When it comes to art, Madison House offers a myriad of different programs that allow participants to express themselves creatively and observe others doing the same.
Currently, open jam and art sessions take place Monday, Thursday, and Sunday nights from 6:00 to 10:15 p.m., and the Blacklight Poetry Lounge occurs Saturday nights from 7:30 to 11:30 p.m.
“The poetry lounge allows individuals to come in and do spoken-word poetry,” Townsend notes. “We’ll be streaming outside spoken-word artists in and [streaming]in-house artists out. One of our board members, Angelina Dawn, is a spoken-word artist who draws a large crowd. The spoken-word community has a powerful voice, especially in the African American community. A program like this offers a really good platform for people to speak, and the only rule we have about speaking is that we don’t allow hate speech.”
Townsend is particularly excited about a program planned for the spring that will allow young people to enjoy a comprehensive music-making experience, the “in Tune” music program.
“We’re partnering with the UP Foundation and a business called The Vinyl Foundry,” he says. “The program is going to be a donor-based program, where individuals can donate on a monthly basis. We’re hoping to take on at least ten participants under the age of 21 at a time. Participants will get to learn about the basics of music, write music, and record music.”
In an effort to further convey the importance of giving back to the community, Madison House will require participants to perform community service.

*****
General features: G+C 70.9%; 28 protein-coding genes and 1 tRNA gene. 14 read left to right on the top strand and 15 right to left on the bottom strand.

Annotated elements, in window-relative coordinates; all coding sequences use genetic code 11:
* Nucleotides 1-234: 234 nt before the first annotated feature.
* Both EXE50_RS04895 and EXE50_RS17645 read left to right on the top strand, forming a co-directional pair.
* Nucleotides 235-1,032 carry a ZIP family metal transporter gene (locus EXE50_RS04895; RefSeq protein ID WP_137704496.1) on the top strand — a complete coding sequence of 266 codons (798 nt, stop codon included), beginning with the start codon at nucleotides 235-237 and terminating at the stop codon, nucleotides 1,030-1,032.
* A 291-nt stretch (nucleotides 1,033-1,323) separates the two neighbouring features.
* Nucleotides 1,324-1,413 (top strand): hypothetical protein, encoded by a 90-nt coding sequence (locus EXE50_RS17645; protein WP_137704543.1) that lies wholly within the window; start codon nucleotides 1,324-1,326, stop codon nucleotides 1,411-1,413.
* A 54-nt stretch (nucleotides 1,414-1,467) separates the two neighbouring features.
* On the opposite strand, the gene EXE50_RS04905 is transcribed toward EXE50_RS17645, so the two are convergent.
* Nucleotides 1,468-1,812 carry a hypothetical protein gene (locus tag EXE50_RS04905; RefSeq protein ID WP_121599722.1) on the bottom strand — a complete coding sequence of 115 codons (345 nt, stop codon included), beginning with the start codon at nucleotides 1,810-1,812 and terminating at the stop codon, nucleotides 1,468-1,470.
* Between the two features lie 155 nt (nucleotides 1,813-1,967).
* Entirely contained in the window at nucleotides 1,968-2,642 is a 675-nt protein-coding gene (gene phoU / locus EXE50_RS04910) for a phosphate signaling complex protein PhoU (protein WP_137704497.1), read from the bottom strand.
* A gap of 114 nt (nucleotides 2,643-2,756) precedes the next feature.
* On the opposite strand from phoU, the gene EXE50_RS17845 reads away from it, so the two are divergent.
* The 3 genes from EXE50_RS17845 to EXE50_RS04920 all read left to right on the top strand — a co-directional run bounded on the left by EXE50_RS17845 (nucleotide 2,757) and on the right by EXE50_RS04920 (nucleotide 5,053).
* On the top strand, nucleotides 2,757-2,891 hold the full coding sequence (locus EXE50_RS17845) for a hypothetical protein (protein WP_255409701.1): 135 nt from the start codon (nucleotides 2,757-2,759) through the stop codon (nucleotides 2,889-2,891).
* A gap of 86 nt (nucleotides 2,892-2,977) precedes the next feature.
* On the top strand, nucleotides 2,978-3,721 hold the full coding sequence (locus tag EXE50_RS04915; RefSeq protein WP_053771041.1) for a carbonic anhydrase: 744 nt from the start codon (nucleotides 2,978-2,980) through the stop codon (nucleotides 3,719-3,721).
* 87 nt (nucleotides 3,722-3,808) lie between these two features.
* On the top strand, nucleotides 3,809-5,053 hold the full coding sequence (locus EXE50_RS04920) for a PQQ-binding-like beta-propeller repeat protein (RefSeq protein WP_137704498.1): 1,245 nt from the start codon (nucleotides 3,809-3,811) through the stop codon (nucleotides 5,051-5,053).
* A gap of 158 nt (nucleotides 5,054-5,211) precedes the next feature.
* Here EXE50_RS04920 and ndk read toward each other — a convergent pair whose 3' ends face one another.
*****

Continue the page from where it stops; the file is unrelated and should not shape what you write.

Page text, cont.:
“In order to get their recording time at the music foundry, participants have to do community service, and the funds from the donations will be dispersed from us to The Vinyl Foundry to record their music,” adds Townsend. “I spent the majority of my professional career before COVID on the road with artists and musicians, and I try to let young people know that being an artist or a musician is a form of serving. You are serving a basic human need by connecting.”
After all, meaningful connection is the cornerstone of Madison House’s mission.
“We pride ourselves in going out into the community and asking people what they need,” Townsend notes. “I think that all of our artists really try to connect with the community and use their art to try to relate to and raise awareness about those needs. A lot of our youth especially have something to say about what’s going on around them. I feel like the house has become a place for youth to learn more about who they are.”
The fact that Madison House is just that—a house—contributes to its ability to make people feel comfortable and safe.
“There’s something about this home that’s really inviting,” says Townsend. “A house is made up of different rooms with different personalities, and when people step in here, they’re immediately drawn to different parts of the house. It doesn’t matter if we all get along; it just matters that we’re all a part of the home. We all bring something to the table.”
In the future, Townsend hopes that Madison House will “grow responsibly” and that he and other volunteers can continue to help people in the same way that a certain musician helped him years ago.
“I don’t think I ever would have been able to get here without two things: God and the experience of touring with the musician Matisyahu, who gave me a chance when I needed it the most,” he says. “Because an artist breathed life into an artist, it gave me hope for my future. You’ve got to breathe life into people and let them know that they’re going to be OK.”
Photos by ROGER PRICE